Lu approaches her ceramic builds like the making of chimera, resulting in exuberantly eclectic beings that embody dramatic polarities: ugly and beautiful, whimsical and horrific, growth and decay, past and present. Almost vulgarly fertile, Nüwa’s Hands (2022) – a snake-like form dripping with iridescent peach stones, terminating in coiling, decrepit nails that resemble root structures – is the newest in her compendium of uncanny creatures. But Drains (2022), a large rectangular basin of off-white ceramic tiles featuring variously patterned drains that burble water, represents a quieter, more minimal direction. Inspired by decorative drain covers Lu discovered during her travels to Jingdezhen, China (a city renowned for its production of ceramics), Drains suggests a collection of intriguing yet minor fascinations that feels conceptually unresolved.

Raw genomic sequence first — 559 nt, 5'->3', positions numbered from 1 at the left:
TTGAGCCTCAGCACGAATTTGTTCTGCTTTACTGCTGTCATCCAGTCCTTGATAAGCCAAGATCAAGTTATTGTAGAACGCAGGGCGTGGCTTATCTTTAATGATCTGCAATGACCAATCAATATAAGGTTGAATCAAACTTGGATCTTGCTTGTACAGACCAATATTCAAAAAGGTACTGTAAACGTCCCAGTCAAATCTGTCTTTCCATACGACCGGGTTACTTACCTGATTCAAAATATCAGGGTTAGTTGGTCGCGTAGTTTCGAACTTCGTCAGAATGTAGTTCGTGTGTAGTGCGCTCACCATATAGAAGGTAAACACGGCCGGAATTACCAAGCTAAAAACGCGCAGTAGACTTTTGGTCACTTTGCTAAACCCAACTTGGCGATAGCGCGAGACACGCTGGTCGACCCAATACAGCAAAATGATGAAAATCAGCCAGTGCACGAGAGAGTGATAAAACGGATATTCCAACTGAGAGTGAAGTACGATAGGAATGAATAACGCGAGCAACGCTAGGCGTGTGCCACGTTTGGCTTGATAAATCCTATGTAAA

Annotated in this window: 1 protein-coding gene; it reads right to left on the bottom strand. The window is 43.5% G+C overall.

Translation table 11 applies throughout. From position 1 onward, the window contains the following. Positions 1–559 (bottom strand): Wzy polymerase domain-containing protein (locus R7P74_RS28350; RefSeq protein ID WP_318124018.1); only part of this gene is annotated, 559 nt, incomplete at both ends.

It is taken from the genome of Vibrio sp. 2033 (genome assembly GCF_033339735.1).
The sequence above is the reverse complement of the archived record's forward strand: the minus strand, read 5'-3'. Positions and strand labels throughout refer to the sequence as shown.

Image of a ceramic sculpture of a pair of hands holding up a green mask, set upon a bed with a blue mat
Cathy Lu, American Dream Pillow, Green Beauty Mask, 2020, installation view. Courtesy: the Chinese Culture Center of San Francisco.

Nonetheless, the repetitive, tender act of cleansing oneself that Drains references seems consistent with Lu’s larger argument in ‘Interior Garden’: the power to navigate seemingly all-consuming cycles of destruction and regrowth lies inside each of us, enacted through small, incremental instances of intimacy and care. As I laid upon her American Dream Pillows (2020-ongoing) – ceramic cushions set on makeshift beds – surrounded by the potted plant cuttings she collected from friends and grew in the gallery, I meditated upon Lu’s new American dreamscape, in which ostensibly opposing truths are held in capacious tandem. 

Cathy Lu's 'Interior Garden' is on view at the Chinese Culture Center of San Francisco until 17 December 2022.

Main image: Cathy Lu, Peripheral Visions, 2022, ceramic, porcelain, waterpump, tubing and containers, dimension varies. Courtesy: the Chinese Culture Center of San Francisco; photograph: Aaron Stark.


Vivienne Liu is a curator and writer based in Oakland, California. She is currently a Curatorial Assistant for Painting and Sculpture at the San Francisco Museum of Modern Art.